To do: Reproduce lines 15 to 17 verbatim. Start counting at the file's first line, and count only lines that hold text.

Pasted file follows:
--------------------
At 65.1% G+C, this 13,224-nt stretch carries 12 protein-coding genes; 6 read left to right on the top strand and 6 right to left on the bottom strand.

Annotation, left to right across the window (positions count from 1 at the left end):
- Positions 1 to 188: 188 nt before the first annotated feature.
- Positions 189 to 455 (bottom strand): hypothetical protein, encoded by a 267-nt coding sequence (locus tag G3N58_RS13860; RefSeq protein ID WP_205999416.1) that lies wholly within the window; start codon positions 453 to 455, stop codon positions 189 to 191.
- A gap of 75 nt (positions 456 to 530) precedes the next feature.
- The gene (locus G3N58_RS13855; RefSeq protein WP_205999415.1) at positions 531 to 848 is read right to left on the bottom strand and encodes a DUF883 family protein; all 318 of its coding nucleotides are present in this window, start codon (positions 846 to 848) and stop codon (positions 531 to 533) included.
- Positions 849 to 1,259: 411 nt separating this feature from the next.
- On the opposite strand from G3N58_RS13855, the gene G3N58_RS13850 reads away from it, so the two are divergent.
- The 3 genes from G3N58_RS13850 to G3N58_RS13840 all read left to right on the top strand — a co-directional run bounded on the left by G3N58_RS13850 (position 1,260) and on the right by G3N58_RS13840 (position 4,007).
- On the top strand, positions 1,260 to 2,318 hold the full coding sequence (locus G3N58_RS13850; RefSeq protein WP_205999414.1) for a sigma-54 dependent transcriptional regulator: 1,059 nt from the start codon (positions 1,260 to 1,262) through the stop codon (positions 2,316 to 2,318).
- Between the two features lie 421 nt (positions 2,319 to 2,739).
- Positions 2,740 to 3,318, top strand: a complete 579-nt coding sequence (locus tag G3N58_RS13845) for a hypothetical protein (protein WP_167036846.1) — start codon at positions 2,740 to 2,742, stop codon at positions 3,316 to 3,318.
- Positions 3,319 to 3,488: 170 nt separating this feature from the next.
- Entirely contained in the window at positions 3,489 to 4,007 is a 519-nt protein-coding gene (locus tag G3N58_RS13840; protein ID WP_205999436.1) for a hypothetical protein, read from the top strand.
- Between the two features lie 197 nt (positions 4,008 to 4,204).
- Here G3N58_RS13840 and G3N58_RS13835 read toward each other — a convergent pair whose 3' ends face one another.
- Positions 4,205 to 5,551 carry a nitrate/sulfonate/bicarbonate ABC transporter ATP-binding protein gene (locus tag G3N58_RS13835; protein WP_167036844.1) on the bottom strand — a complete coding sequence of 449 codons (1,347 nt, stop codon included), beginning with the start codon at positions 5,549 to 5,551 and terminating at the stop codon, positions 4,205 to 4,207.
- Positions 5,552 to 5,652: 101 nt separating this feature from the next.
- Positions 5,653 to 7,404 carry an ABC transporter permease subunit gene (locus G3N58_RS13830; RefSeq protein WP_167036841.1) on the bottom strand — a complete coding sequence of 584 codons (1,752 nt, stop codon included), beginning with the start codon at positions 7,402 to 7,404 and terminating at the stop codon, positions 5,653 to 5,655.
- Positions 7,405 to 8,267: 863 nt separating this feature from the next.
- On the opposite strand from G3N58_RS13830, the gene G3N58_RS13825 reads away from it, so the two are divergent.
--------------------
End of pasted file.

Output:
- Between the two features lie 197 nt (positions 4,008 to 4,204).
- Here G3N58_RS13840 and G3N58_RS13835 read toward each other — a convergent pair whose 3' ends face one another.
- Positions 4,205 to 5,551 carry a nitrate/sulfonate/bicarbonate ABC transporter ATP-binding protein gene (locus tag G3N58_RS13835; protein WP_167036844.1) on the bottom strand — a complete coding sequence of 449 codons (1,347 nt, stop codon included), beginning with the start codon at positions 5,549 to 5,551 and terminating at the stop codon, positions 4,205 to 4,207.